Jewish Journal


Law and Values Demand Punitive Measures Against Egyptian Regime: A Conversation with Senator Levin

by Shmuel Rosner

November 7, 2013 | 7:07 am

Senator Carl Levin (D-MI).
Credit: Reuters/Mike Theiler

My meeting with Senator Carl Levin – a Michigan Democrat, Chairman of the Armed Services Committee, to retire at the end of this term – was mentioned in yesterday’s post about the Iran sanctions. So you already know that the senator, “skeptical” as he may be about the talks, supports a two-month halt in congressional action on Iran. Testing Iran’s true intentions is the “responsible thing to do”, the senator says. He supports it, and so does the Israeli government. The fact that “every statement” from US officials on Iran contains skeptical ingredients is a testimony to how no one is deluding himself into believing that an agreement is a sure thing. Levin doesn’t see much difference between the opinions of the many people absorbed by the Iran issue– the main difference is where in the statements the skeptical reference appears.

He doesn’t want to say in advance what the US should do if the talks with Iran fail to achieve their goal. It's better, he says, “to take it one step at a time” and "not to speculate” on what will happen after that. One might find a clue to his view on Iran in what he says about Syria, where recent events have proved that “the threat of force has impact”. Levin believes that the Obama administration deserves “more credit” for the success in Syria and doesn’t see the current state of affairs as a chemicals-go-Assad-stays deal. “Assad should go”, he says – that’s both his and the administration’s public position.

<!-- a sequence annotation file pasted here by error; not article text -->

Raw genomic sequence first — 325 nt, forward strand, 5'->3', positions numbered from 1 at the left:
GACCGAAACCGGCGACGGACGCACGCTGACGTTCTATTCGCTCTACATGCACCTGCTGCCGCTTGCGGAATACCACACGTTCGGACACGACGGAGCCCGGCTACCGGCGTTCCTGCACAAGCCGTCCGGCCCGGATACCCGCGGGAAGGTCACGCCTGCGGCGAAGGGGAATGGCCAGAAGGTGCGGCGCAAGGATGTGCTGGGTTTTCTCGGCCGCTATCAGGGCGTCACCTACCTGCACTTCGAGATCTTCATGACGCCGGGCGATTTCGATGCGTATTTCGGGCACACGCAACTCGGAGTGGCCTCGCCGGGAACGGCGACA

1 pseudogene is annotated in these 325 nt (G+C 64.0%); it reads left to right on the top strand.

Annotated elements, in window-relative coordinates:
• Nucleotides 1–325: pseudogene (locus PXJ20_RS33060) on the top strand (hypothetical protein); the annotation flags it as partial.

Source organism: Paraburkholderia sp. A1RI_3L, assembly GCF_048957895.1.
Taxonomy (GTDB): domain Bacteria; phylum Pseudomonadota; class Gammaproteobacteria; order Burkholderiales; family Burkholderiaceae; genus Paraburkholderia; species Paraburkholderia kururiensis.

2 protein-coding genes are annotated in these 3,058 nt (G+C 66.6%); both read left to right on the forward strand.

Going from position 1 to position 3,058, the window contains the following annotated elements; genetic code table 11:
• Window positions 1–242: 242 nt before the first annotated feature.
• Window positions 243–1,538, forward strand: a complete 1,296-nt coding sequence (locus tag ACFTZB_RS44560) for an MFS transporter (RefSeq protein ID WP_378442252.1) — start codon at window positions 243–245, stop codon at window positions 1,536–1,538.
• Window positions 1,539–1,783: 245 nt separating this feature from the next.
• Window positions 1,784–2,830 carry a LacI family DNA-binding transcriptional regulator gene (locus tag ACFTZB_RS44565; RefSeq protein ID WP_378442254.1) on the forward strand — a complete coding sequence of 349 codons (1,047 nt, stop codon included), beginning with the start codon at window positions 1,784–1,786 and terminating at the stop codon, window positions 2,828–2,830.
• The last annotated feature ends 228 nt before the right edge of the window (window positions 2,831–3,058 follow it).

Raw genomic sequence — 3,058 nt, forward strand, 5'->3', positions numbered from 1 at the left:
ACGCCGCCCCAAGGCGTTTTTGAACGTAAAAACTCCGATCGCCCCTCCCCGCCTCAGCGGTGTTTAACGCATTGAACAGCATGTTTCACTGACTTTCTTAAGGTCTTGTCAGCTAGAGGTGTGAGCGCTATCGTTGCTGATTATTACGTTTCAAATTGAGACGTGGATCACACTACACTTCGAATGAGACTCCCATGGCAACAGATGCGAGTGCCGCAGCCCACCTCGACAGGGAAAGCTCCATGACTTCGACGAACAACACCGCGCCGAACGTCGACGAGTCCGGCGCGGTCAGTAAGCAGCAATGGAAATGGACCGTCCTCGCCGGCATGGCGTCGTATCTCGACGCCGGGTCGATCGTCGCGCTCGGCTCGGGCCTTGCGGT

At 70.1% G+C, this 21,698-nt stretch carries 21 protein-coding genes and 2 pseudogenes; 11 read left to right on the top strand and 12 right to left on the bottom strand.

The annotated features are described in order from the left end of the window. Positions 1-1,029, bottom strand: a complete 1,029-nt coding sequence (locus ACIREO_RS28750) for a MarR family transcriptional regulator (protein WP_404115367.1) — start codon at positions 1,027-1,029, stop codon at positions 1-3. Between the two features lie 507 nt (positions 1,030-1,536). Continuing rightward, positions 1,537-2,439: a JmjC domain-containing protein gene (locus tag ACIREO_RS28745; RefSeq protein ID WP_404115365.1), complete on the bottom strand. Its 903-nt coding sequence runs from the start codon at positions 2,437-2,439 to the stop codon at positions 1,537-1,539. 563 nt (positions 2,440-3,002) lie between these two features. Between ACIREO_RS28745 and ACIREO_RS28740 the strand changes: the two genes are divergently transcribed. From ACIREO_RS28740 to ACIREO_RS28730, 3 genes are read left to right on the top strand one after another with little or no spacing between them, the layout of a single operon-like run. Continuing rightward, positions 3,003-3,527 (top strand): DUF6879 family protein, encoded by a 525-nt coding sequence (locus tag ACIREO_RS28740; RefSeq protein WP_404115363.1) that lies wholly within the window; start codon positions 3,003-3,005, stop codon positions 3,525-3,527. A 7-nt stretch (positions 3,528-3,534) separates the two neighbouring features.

The delay in providing support to the rebels in Syria seems to annoy him a little. But he can see why it happened: because the US military believed that the arms shouldn’t be delivered to rebels who are not fully vetted. But Levin has by now reached “a level of confidence” that the US can adequately identify those opposition forces that merit support.

We also talked about Egypt, where US support is shaky and Israeli apprehension about US policy is noticeable. Senators that are usually attentive to Israeli concerns – such as Levin, but also Republicans like John McCain and Lindsey Graham – weren’t convinced by Israeli claims that an American insistence on punishing the Egyptian government would not be a good idea. Israeli officials are worried- as are some US legislators- when they see the Egyptian Foreign Minister suggesting to look “beyond the US for arms”. Levin is not as impressed. “We can’t ignore our law”, he says, referring to the law (which he quotes from memory) that forbids assistance to regimes that came to power by a coup against democratically elected governments. “It was a coup”, he says – even though the Obama administration was careful not to officially designate the events in Egypt as a coup.

John Kerry’s visit to Egypt last week, and his stated commitment “to work with” the Egyptian government – the Americans insist on calling it an “interim” government – “signals that we intend to keep the relations with the government”. Yet the law is the law, and it should be followed – aid should be cut – because this law “reflects a value”. It is important to Levin to “send a signal” to Egypt that it should keep its eye on the ball – moving back to democracy.

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